There has not been a comprehensive textbook in the Austrian school other than Man, Economy, and State. But that suffers from the problem that it is unfortunately one of Rothbard’s least accessible books. The book is highly complex and detailed, and focuses too much on debating mainstream economists, and in explaining economic concepts in their mathematical terms.
Rothbard writes obsessed with the opinion of the mainstream. He was, after all, working in the mainstream academic system and there was no alternative to it at the time. To maintain his sanity and intellectual integrity, and relevance to readers inundated with fiat economics, he needed to reconcile how his textbook of economic principles contradicted the mainstream, and for that, he had to expend countless pages debunking and detailing the errors of mainstream economists of his time, whose work, being run-of-the-mill fiat academicology, has sunk into obscurity as Rothbard’s sharp writing and solid Austrian foundations continue to gain him more readers. While necessary for Rothbard and his readers at the time, it makes for dry and tiresome reading today.
Today, as the internet has opened up knowledge and information like never before, people do not need to be retold economic ideas in the manner of the mainstream. The most important ideas can be communicated through plain English language. As the internet has made it possible for authors to communicate directly with their readers, and receive immediate feedback, it is becoming increasingly possible for authors to write to the benefit of the readers, again, rather than for the sake of promotion and securing research grants. After having published The Bitcoin Standard, and receiving overwhelmingly positive feedback from readers who enjoyed and benefited from the clear analysis of economic phenomena in the Austrian tradition, I took the decision to leave my university job and focus on writing and communicating Austrian economics to interested readers. Liberated from a career requiring me to write to impress committees of colleagues who approve publication in esoteric unreadable journals nobody reads, I am now free to write with the reader in mind.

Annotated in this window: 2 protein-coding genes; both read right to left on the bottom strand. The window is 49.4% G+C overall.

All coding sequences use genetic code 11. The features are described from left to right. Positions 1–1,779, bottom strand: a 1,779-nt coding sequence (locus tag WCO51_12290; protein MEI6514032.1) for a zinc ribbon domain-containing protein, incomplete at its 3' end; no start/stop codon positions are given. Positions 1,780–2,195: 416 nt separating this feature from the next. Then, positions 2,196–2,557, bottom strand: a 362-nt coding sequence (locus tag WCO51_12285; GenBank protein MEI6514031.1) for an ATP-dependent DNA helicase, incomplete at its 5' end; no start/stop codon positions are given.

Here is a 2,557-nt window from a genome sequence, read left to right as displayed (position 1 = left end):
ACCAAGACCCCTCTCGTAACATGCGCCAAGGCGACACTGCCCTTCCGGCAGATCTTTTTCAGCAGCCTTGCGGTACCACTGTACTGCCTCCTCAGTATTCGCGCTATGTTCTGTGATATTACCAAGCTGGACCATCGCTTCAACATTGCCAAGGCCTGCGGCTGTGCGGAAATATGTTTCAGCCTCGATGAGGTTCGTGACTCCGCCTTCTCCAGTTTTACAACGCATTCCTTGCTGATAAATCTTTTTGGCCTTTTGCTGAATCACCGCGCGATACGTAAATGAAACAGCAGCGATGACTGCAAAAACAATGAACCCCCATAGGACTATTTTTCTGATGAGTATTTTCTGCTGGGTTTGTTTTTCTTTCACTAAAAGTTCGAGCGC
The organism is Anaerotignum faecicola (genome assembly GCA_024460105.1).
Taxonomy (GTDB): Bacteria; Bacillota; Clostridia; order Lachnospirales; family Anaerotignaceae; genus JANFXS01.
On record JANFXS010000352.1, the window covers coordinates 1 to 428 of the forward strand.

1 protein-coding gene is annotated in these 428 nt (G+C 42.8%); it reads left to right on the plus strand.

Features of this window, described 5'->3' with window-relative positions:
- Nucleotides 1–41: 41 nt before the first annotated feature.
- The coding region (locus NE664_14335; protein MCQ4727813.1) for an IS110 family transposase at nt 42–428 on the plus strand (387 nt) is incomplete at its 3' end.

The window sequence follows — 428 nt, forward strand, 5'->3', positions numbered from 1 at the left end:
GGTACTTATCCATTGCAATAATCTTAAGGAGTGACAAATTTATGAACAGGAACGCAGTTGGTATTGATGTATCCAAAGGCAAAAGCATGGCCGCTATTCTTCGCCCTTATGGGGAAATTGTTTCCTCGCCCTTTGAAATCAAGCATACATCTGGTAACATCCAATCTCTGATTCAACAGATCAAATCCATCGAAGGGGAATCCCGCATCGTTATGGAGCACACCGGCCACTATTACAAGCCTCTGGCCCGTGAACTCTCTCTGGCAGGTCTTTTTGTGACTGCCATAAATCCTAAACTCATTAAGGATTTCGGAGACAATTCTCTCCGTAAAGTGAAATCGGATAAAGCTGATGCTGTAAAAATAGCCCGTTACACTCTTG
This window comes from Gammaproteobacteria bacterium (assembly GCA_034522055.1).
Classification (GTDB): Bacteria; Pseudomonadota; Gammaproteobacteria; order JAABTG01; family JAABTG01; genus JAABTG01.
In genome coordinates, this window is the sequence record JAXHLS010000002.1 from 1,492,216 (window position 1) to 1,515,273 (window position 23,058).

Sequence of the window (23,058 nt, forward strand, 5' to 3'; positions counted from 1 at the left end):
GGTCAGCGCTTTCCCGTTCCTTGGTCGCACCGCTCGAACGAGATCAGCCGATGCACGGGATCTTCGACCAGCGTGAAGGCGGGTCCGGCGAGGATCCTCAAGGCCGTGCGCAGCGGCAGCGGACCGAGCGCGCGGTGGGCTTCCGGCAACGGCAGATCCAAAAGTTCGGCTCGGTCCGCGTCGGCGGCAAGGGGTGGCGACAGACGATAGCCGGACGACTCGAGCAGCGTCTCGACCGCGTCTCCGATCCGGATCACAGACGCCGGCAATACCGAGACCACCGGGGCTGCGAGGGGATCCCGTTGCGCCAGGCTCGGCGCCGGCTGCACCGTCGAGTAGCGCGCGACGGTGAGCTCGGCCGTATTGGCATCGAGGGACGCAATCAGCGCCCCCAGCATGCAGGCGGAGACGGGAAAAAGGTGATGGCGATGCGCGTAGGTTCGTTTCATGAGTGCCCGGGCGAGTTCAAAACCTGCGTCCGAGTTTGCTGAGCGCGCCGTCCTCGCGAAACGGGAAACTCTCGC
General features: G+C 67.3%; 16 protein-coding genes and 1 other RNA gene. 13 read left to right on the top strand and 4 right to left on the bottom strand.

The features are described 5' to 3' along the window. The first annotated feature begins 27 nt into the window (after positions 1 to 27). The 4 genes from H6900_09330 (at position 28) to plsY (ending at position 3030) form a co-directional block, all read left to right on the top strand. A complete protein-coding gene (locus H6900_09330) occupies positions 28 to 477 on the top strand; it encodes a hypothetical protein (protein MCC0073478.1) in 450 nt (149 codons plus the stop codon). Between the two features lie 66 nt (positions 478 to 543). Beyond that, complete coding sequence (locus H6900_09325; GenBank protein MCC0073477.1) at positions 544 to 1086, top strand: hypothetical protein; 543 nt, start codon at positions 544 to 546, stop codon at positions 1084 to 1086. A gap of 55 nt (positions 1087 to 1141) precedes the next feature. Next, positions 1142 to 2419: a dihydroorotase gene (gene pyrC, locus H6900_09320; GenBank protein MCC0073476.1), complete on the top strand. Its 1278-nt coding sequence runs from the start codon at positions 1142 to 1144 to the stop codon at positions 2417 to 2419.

As mainstream academic economics continues to produce increasingly incoherent and obscure technical gibberish, the disconnect between economics in the real world and the economics of academics grows larger.
This book is written to introduce the core ideas of economics to readers. It is not written to debate with academics. There are already enough textbooks written from the mainstream perspective, and the reader can consult them to get their perspective. These textbooks rarely, if ever, mention the Austrian school, and there are few reasons for an Austrian school textbook to mention them. Brief reference to mainstream Keynesian and Marxist ideas will only be made when discussing some of the most common misconceptions.
The chapters of this book are to a large degree standalone essays, but they nonetheless follow a sequential structure for applying the economic method of analysis systematically to the kind of actions humans perform to cope with economic scarcity.
Since the topic is human action, a lot of this book discussed acts by humans. While it is fashionable to use gender-neutral pronouns, this quickly becomes unwieldy in a book discussing human acts and needing to refer to hypothetical individuals with pronouns. The book will alternate between using male and female pronouns, while staying with the male form for